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Youth in Windsor-Essex County who drove in the past 12 months and their driving behaviours are represented below. 

Table 1: Percentage of Youth Who Drove a Motor Vehicle in the Past 12 Months, 2009-2010

  % 95% CI
Yes drove 72.7 62.9-80.7
No did not drive 23.0 E 15.6-35.6
Not stated NR NR

E Interpret with caution due to high sampling variability.
NR= Not reportable due to high sampling variability. 

Table 2: Percentage of Youth Who Report Fastening Their Seat Belt While Driving a Motor Vehicle, 2009-2010
  % 95% CI
Always fastened 90.3 82.4-94.9
Fastened most of the time 9.2 E 4.7-17.2

E Interpret with caution due to high sampling variability.
Note: Other types of frequencies of seatbelt use (e.g., rarely, never) were not reportable due to low cell counts or high sampling variability.

Table 3: How Often Youth Report Using a Cell Phone While Driving a Motor Vehicle (Excluding Hands-Free Use), 2009-2010
  % 95% CI
Often NR  NR
Sometimes NR   NR
Rarely  22.1 E 14.1-32.7
Never 52.9  41.0-64.4

E Interpret with caution due to high sampling variability.
NR = Not reportable due to high sampling variability.

Table 4: How Often Youth Report Driving When Feeling Tired, 2009-2010
  % 95% CI
Often  NR NR
Sometimes 12.3 E 6.9-21.0
Rarely 51.9 40.6-63.1
Never 28.3 E 19.7-38.7

E Interpret with caution due to high sampling variability.

Table 5: Youth Self-Reported Driving Speed in Comparison to Other Drivers’ Speed, 2009-2010
  % 95% CI
A little faster 44.7 31.1-59.1
About the same speed 43.8 31.9-56.5
A little slower 11.5 E 5.5-22.5

E Interpret with caution due to high sampling variability.

Table 6: Youth Self-Reported Driving Aggression in Comparison to Other Drivers’ Aggression, 2009-2010
  % 95% CI
Much more aggressive  NR NR
A little more aggressive  19.7 E 10.2-34.7
About the same 45.5 33.5-58.1
A little less aggressive 24.3 E 15.3-36.3
Much less aggressive NR NR

E Interpret with caution due to high sampling variability.
NR = Not reportable due to high sampling variability.

Table 7: Percentage of Youth Who Report, in the Last 12 Months, Driving a Motor Vehicle After Two or More Drinks in the Hour Before Driving, 2009-2010
  % 95% CI
Yes NR NR
No 93.4 85.2-97.2

NR = Not reportable due to high sampling variability.

Table 8: Percentage of Youth Who Report, in the Last 12 Months, Being the Passenger of a Driver Who Has Had Two or More Drinks in the Hour Before Driving, 2009-2010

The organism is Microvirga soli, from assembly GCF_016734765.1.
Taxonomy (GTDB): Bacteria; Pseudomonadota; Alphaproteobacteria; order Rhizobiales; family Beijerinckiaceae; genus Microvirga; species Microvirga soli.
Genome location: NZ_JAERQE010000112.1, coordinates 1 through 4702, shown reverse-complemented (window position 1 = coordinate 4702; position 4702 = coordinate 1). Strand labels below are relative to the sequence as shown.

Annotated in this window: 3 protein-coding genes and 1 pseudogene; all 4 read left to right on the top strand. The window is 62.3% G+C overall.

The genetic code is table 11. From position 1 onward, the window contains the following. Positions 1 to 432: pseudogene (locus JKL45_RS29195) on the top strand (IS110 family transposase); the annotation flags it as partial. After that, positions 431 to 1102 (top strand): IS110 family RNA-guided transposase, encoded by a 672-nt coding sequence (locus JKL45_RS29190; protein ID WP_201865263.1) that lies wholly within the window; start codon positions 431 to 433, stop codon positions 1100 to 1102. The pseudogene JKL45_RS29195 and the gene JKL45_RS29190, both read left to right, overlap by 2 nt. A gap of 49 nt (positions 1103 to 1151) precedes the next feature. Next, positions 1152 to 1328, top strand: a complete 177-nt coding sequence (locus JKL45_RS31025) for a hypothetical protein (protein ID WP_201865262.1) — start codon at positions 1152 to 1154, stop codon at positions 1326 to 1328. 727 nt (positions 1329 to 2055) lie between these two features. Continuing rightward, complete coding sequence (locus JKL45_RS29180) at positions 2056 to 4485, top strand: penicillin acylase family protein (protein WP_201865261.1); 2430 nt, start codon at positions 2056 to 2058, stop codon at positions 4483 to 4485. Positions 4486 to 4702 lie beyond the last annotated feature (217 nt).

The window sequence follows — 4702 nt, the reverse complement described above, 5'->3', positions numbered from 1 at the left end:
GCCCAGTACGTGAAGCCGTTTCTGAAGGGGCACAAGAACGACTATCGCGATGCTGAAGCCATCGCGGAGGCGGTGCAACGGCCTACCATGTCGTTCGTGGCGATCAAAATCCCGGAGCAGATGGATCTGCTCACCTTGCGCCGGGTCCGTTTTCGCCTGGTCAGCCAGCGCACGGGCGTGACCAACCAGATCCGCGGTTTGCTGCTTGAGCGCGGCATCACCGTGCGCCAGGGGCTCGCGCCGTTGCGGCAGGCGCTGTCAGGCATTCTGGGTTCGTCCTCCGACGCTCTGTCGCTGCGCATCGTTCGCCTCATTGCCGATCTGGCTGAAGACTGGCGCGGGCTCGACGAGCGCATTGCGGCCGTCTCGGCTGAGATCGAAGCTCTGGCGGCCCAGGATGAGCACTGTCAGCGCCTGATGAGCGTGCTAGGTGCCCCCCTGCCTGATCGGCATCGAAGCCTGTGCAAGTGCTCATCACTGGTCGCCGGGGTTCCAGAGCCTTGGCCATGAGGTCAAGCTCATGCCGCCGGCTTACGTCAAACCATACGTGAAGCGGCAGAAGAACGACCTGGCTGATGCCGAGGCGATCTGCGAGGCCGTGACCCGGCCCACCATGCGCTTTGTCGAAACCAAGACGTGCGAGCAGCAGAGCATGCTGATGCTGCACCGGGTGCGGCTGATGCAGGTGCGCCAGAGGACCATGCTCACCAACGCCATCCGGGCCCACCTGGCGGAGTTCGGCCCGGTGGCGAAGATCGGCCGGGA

% 95% CI
Yes 22.2 E 15.3-31.1
No 77.8 68.9-84.7

E Interpret with caution due to high sampling variability.

Table 9: Percentage of Youth Who Use Their Seatbelt When They are the Front Seat Passenger, 2009-2010
  % 95% CI
Always 87.3 77.2-93.3
Most of the time NR NR
Rarely NR NR
Never NR NR

NR = Not reportable due to high sampling variability.

Table 10: Percentage of Youth Who Use Their Seatbelt When They are a Back Seat Passenger, 2009-2010
  % 95% CI
Always 66.3 52.1-78.0
Most of the time 20.6 E 11.0-35.3
Rarely NR NR
Never NR NR
Do not ride in the back seat NR NR

E Interpret with caution due to high sampling variability.
NR = Not reportable due to high sampling variability.

Table 11: Percentage of Youth Who Drove or were a Passenger on a Snowmobile, Motor Boat, or Sea-doo within the Past 12 months, 2009-2010
  % 95% CI
Yes driver or passenger 22.9 E 15.6-32.2
No 77.2 67.8-84.4

E Interpret with caution due to high sampling variability.

Table 12: Percentage of Youth Who Drove or were a Passenger on an All Terrain Vehicle (ATV) in the past 12 months, 2009-2010
  % 95% CI
Yes driver or passenger 18.1 E 11.5-27.4
No 81.9 72.6-88.6

E Interpret with caution due to high sampling variability.

Table 13: Frequency of Helmet use Reported by Youth ATV Users When Asked How Often They Wore a Helmet When on an ATV, 2009-2010
  % 95% CI
Always 50.6 E 23.5-77.4
Most of the time NR NR
Rarely NR NR
Never NR NR

E Interpret with caution due to high sampling variability.
NR = Not reportable due to high sampling variability.

Data Notes

1. Data Source: Canadian Community Health Survey, [2009-2010], Share File, Ontario Ministry of Health and Long Term Care

2. The Canadian Community Health Survey (CCHS) collects data through participant self-report. Data collected through self-report can be biased due to inaccurate memory or because of social desirability. Social desirability happens when individuals answer questions in a manner that they think will be viewed favourably, and is more likely to occur when individuals are answering sensitive questions.

3. For Tables 2 to 13 Not Stated, Not Applicable, and Don’t Know responses were excluded from analysis.

4. Individuals participating in this cycle of the CCHS were asked about their use of hands-free devices while driving. However, when this data is analyzed for youth only, values are not reportable due to high sampling variability or low cell counts.  

5. Data is for the Windsor-Essex County population aged 16 to 24.

6. 95% CI = 95% confidence interval. The 95% confidence interval provides a range within which we are 95% confident that the true population proportion (%) falls. If a stated result percentage is 18% with a 95% CI of 15.0-21.0%, we can be 95% confident that the true percentage lies within the range of 15.0% to 21.0%. The wider the confidence interval, the more variability there is, and the less precise the estimate.

7. The geographical area of Windsor-Essex County represents the population of the entire county of Essex and includes all municipalities within the county.